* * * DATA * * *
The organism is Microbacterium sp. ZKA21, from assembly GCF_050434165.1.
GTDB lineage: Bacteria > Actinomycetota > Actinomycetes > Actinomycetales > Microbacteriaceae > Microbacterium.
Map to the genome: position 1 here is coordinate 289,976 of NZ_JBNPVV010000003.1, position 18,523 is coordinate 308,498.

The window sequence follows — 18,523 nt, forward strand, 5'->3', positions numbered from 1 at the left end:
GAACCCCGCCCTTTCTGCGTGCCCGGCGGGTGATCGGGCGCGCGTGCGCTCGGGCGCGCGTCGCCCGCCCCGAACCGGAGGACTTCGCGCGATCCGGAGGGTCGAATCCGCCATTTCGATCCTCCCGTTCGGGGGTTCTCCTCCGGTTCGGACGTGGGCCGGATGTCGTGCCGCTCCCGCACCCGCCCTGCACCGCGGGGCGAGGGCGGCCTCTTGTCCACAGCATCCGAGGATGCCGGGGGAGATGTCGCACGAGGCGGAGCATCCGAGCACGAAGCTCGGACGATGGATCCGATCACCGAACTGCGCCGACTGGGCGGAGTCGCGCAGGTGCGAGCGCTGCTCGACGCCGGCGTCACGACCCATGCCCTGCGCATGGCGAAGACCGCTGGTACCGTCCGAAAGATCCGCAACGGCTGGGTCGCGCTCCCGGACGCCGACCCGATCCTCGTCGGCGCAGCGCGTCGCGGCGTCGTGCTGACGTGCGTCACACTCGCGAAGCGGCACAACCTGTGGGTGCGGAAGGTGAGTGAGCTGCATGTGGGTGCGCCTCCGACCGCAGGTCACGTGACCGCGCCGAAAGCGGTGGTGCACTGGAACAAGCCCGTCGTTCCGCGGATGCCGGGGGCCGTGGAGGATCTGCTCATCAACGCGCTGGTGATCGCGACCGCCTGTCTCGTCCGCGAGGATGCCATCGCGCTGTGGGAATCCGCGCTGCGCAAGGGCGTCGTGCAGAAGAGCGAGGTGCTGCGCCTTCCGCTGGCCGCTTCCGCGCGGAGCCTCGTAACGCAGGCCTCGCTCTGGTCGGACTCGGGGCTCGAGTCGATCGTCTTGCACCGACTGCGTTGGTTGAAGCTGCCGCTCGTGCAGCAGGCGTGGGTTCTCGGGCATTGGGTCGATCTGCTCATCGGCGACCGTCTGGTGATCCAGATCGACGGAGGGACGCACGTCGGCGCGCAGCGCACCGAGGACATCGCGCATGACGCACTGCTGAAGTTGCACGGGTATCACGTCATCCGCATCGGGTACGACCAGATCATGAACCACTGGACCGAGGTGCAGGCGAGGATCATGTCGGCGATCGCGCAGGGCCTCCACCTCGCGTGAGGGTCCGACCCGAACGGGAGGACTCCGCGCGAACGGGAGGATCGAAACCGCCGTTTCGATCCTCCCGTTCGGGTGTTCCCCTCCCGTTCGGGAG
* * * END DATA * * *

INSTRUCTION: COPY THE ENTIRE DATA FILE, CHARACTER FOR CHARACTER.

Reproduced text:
The organism is Microbacterium sp. ZKA21, from assembly GCF_050434165.1.
GTDB lineage: Bacteria > Actinomycetota > Actinomycetes > Actinomycetales > Microbacteriaceae > Microbacterium.
Map to the genome: position 1 here is coordinate 289,976 of NZ_JBNPVV010000003.1, position 18,523 is coordinate 308,498.

The window sequence follows — 18,523 nt, forward strand, 5'->3', positions numbered from 1 at the left end:
GAACCCCGCCCTTTCTGCGTGCCCGGCGGGTGATCGGGCGCGCGTGCGCTCGGGCGCGCGTCGCCCGCCCCGAACCGGAGGACTTCGCGCGATCCGGAGGGTCGAATCCGCCATTTCGATCCTCCCGTTCGGGGGTTCTCCTCCGGTTCGGACGTGGGCCGGATGTCGTGCCGCTCCCGCACCCGCCCTGCACCGCGGGGCGAGGGCGGCCTCTTGTCCACAGCATCCGAGGATGCCGGGGGAGATGTCGCACGAGGCGGAGCATCCGAGCACGAAGCTCGGACGATGGATCCGATCACCGAACTGCGCCGACTGGGCGGAGTCGCGCAGGTGCGAGCGCTGCTCGACGCCGGCGTCACGACCCATGCCCTGCGCATGGCGAAGACCGCTGGTACCGTCCGAAAGATCCGCAACGGCTGGGTCGCGCTCCCGGACGCCGACCCGATCCTCGTCGGCGCAGCGCGTCGCGGCGTCGTGCTGACGTGCGTCACACTCGCGAAGCGGCACAACCTGTGGGTGCGGAAGGTGAGTGAGCTGCATGTGGGTGCGCCTCCGACCGCAGGTCACGTGACCGCGCCGAAAGCGGTGGTGCACTGGAACAAGCCCGTCGTTCCGCGGATGCCGGGGGCCGTGGAGGATCTGCTCATCAACGCGCTGGTGATCGCGACCGCCTGTCTCGTCCGCGAGGATGCCATCGCGCTGTGGGAATCCGCGCTGCGCAAGGGCGTCGTGCAGAAGAGCGAGGTGCTGCGCCTTCCGCTGGCCGCTTCCGCGCGGAGCCTCGTAACGCAGGCCTCGCTCTGGTCGGACTCGGGGCTCGAGTCGATCGTCTTGCACCGACTGCGTTGGTTGAAGCTGCCGCTCGTGCAGCAGGCGTGGGTTCTCGGGCATTGGGTCGATCTGCTCATCGGCGACCGTCTGGTGATCCAGATCGACGGAGGGACGCACGTCGGCGCGCAGCGCACCGAGGACATCGCGCATGACGCACTGCTGAAGTTGCACGGGTATCACGTCATCCGCATCGGGTACGACCAGATCATGAACCACTGGACCGAGGTGCAGGCGAGGATCATGTCGGCGATCGCGCAGGGCCTCCACCTCGCGTGAGGGTCCGACCCGAACGGGAGGACTCCGCGCGAACGGGAGGATCGAAACCGCCGTTTCGATCCTCCCGTTCGGGTGTTCCCCTCCCGTTCGGGAG